It may be too early to estimate the economic impact of protests on Iran’s economy, but early signs show serious disruption in the retail ecommerce sector.

The government has been severely restricting Internet access in general and access to popular social media platforms in particular that play a key role in ecommerce. The government is extremely nervous that people use the Internet and social media to share news and images about protests, possibly motivating a larger segment of the population to join demonstrations. It also does not like videos of the popular unrest to reach abroad.

For more than three weeks, authorities have been blocking access to the Internet during certain hours of the day and slowing down connections to make uploading videos more difficult. But what impacts ecommerce is the decision to block WhatsApp and Instagram altogether.

Specially Instagram is an extremely popular platform for individuals, small family firms and larger companies with employees to offer goods and services online. Some estimates put the number of all such enterprises at close to one million units in Iran, however businesses with 10-200 employees is a small fraction of this number, although no reliable figures exists.

The Internet disruption and the ban on Instagram have immediately stopped or slowed down sales by hundreds of thousands of large and small businesses.

One report from an online business association October 8 said that ecommerce businesses with 10 and more employees are losing anywhere from $1,500 to nearly $20,000 a day. These are substantial figures in local currency.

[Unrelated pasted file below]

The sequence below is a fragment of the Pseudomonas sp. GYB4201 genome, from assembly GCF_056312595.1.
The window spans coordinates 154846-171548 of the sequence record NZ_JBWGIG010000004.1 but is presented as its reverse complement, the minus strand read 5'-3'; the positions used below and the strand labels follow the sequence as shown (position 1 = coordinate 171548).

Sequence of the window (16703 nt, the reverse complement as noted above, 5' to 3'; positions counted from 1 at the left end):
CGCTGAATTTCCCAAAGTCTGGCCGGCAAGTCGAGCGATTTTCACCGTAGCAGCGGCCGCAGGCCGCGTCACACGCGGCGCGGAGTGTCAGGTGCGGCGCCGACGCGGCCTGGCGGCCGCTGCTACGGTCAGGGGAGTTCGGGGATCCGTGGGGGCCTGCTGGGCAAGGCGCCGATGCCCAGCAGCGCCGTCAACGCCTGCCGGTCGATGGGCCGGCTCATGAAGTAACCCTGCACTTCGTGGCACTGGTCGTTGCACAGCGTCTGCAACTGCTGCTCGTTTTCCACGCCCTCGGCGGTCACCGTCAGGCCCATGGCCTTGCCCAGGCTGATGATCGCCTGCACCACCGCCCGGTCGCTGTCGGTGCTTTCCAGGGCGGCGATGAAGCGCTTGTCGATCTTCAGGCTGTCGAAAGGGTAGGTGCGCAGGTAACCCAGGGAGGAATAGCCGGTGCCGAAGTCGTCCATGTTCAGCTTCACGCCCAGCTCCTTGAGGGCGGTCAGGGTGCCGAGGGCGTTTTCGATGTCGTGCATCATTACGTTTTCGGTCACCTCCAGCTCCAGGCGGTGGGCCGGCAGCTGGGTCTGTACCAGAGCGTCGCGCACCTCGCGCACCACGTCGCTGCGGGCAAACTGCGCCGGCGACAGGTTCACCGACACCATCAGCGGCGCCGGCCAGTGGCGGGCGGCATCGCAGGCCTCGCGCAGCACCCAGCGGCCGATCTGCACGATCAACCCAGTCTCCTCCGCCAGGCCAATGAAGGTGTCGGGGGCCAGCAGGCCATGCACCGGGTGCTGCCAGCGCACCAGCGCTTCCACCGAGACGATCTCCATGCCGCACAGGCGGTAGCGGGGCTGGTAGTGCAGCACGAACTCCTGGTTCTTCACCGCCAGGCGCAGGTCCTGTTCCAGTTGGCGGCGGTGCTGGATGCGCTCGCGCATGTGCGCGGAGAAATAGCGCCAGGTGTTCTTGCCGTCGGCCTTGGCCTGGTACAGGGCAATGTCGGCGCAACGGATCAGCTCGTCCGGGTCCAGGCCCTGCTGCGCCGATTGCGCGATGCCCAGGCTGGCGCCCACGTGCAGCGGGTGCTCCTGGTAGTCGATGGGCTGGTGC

Smaller businesses run by individuals and families would be losing much less but the impact of their loss would be detrimental to their livelihoods.

A news website said that in many cases ecommerce businesses have lost all income, but most have seen a 70-percent decrease in orders and in the best cases merchants are experiencing 50-percent losses.

An unofficial poll among 104 retailers (10-200 employees) showed that 53 percent are losing $1,500 a day in sales, while 21 percent lose up to $3,000, 18 percent three to fifteen thousand dollars and the top 8 percent lose more. The top tier are businesses with more than 200 employees.

This means that ecommerce total daily losses could run into millions of dollars a day considering the hundreds of thousands of small family businesses that each might be losing a few tens of dollars a day. Postal deliveries have also decreased by more than 25 percent.

This does not include the general damage to the economy by Internet disruptions. Some reports say that government and companies have resorted to telephone and fax to communicate.

There is no total estimate of daily ecommerce volume in Iran, but the sheer number of social media accounts and webpages running their businesses online provides a sense of the economic impact from the Internet shutdown.

It is not clear if the government intends to maintain the ban on Instagram and WhastApp if the protests end. The hardliners who have been in control of both the government and parliament for more than a year were planning to further restrict access to the Internet even without the current protests. Now, some appear to be arguing that this is the time to keep foreign apps banned forever, to protect the religious government’s ideological and political restrictions on citizens and prevent Western cultural influences.

Source » iranintl